"A few simple steps to ensure proper lighting, audio and presenter framing can mean the difference between a video that gets views and one that doesn't," says Ari Bixhorn, senior vice president, Panopto, which provides a video platform for businesses and universities. "In general, you can never have too much light. If your indoor lights aren't bright enough, then take advantage of natural light by facing a window or doing an outdoor shoot."
And don't forget about the audio.
"Audio is more important than you think," says Jayson Schkloven, senior vice president and partner, Merritt Group, a marketing communications firm. "Countless times we've seen beautifully produced videos that sound like they were shot on the tarmac of an airport. Keep in mind that something as simple as a quiet air conditioner can ruin the audio of an entire video," he points out. So "always make sure you're using an external microphone for interviews and double check the sound before you begin recording. This can go a long way to making sure the audio quality is pristine." In regard to framing the presenter, if you are using a presenter, "use the 'rule of thirds,'" says Bixhorn. "Specifically, position the presenter with [his or her] eyes approximately one-third of the way down the frame."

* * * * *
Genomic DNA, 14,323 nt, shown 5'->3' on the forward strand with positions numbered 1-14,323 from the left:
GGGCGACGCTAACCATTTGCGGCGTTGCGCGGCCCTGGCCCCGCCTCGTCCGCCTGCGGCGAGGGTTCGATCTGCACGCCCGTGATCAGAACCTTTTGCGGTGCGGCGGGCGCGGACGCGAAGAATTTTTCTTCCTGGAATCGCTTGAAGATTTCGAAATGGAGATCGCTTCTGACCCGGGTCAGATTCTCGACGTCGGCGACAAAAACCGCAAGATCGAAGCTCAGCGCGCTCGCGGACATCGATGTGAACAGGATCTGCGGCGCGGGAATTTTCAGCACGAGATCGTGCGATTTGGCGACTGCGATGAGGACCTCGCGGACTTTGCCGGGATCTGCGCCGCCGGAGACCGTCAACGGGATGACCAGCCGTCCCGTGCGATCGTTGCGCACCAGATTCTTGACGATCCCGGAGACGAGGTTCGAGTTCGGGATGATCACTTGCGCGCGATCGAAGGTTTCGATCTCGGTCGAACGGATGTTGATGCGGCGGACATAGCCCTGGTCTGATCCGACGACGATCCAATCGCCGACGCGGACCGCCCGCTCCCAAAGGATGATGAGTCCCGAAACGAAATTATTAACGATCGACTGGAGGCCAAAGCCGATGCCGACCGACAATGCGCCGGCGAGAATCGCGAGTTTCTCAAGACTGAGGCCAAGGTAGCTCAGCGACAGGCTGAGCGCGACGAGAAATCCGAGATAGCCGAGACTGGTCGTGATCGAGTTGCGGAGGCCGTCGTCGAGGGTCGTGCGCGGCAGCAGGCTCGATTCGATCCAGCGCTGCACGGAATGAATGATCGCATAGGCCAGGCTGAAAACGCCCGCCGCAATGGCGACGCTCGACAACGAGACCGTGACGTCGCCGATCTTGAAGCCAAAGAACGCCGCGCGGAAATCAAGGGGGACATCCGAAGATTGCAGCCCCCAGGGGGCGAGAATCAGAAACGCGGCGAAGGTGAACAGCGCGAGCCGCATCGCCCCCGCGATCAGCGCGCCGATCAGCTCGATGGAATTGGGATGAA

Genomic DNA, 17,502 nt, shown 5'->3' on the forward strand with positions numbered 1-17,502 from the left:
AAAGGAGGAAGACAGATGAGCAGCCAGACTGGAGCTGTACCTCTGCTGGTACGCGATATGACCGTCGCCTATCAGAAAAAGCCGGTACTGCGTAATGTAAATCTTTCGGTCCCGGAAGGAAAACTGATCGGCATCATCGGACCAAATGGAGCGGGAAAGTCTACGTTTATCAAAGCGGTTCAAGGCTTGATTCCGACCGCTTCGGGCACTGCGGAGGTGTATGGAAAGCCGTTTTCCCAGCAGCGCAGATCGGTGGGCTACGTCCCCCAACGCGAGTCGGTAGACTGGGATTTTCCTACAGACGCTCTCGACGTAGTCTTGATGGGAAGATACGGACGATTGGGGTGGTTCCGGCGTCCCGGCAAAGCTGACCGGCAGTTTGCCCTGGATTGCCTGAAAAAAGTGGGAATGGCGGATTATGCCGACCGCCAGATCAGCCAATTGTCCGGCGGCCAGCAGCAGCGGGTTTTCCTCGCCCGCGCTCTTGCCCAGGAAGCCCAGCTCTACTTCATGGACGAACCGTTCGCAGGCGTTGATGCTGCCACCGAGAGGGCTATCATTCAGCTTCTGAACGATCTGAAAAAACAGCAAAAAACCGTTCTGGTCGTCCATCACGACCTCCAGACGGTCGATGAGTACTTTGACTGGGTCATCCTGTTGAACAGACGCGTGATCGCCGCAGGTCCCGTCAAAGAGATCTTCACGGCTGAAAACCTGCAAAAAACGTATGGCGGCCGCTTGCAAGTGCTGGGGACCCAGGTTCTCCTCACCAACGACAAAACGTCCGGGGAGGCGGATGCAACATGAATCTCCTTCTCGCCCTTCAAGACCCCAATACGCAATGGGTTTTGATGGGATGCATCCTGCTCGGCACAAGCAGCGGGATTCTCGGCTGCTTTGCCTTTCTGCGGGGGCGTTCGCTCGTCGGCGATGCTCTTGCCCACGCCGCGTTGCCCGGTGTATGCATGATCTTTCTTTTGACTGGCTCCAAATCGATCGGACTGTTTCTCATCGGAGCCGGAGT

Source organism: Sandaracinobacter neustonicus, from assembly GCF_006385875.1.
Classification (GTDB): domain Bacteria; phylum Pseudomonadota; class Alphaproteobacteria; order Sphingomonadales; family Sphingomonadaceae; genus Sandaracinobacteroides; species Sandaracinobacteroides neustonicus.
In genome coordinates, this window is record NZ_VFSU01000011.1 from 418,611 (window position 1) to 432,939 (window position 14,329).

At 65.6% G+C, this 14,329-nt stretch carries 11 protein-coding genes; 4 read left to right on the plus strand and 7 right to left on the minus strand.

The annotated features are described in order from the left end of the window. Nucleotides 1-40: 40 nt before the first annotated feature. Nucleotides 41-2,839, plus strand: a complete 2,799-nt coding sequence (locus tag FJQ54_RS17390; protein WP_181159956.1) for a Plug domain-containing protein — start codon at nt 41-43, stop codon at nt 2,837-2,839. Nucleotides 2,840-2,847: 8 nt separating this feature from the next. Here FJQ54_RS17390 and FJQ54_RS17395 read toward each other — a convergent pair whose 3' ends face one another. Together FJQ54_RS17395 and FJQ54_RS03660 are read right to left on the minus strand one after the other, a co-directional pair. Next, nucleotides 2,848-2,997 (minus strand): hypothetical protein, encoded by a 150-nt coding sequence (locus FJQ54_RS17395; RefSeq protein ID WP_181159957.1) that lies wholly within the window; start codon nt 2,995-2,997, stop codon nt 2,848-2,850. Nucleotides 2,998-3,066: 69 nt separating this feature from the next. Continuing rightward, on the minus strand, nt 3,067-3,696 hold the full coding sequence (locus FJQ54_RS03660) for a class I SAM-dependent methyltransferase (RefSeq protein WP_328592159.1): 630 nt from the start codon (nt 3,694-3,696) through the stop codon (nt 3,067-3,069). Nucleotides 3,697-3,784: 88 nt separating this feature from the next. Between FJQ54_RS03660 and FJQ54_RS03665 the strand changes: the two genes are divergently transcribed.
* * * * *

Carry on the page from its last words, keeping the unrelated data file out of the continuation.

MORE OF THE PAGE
One way to get around these problems: use a professional videographer or video production team. A good videographer or video production team will "help and guide you in creating great video content on the budget you have," says Bradley. "They will aid in setting expectations and provide the production value you need to achieve your vision and goals."
"Make it look great on my TV"
"One thing businesses may overlook is optimising their video for mobile," says Ashley Cisneros, cofounder and director of Communications, Chatter Buzz Media, an integrated marketing agency. "As more consumers view videos through a smartphone, businesses need to create informative, mobile-friendly videos. For example, you can create a connection with your consumer with a simple 1-minute how-to video instead of a 12-minute video about the CEO."
"The video's complete so we're done. Goodbye"
"So you've spent time and money [creating] a killer video. Now what?" asks Bradley. "You cannot just upload it to YouTube and expect thousands of views. You need to support the project by way of a social media strategy, a PR distribution plan, even paid media placement. And you should also create shorter teaser versions of your video to add to your Instagram account, for example, directing traffic to the full-length video."
"In a recent Animoto study, we found that 84 percent of consumers have 'liked' a company video in their Facebook news feed, and nearly half have shared a company video on their own profile," reports Brad Jefferson, cofounder and CEO, Animoto, a cloud-based video creation company. "Additionally, Socialbakers recently reported that the organic reach of native video on Facebook is more than twice that of photos. Despite this, many businesses still aren't incorporating video into their social media strategies and, as a result, they're missing out on priceless word of mouth marketing."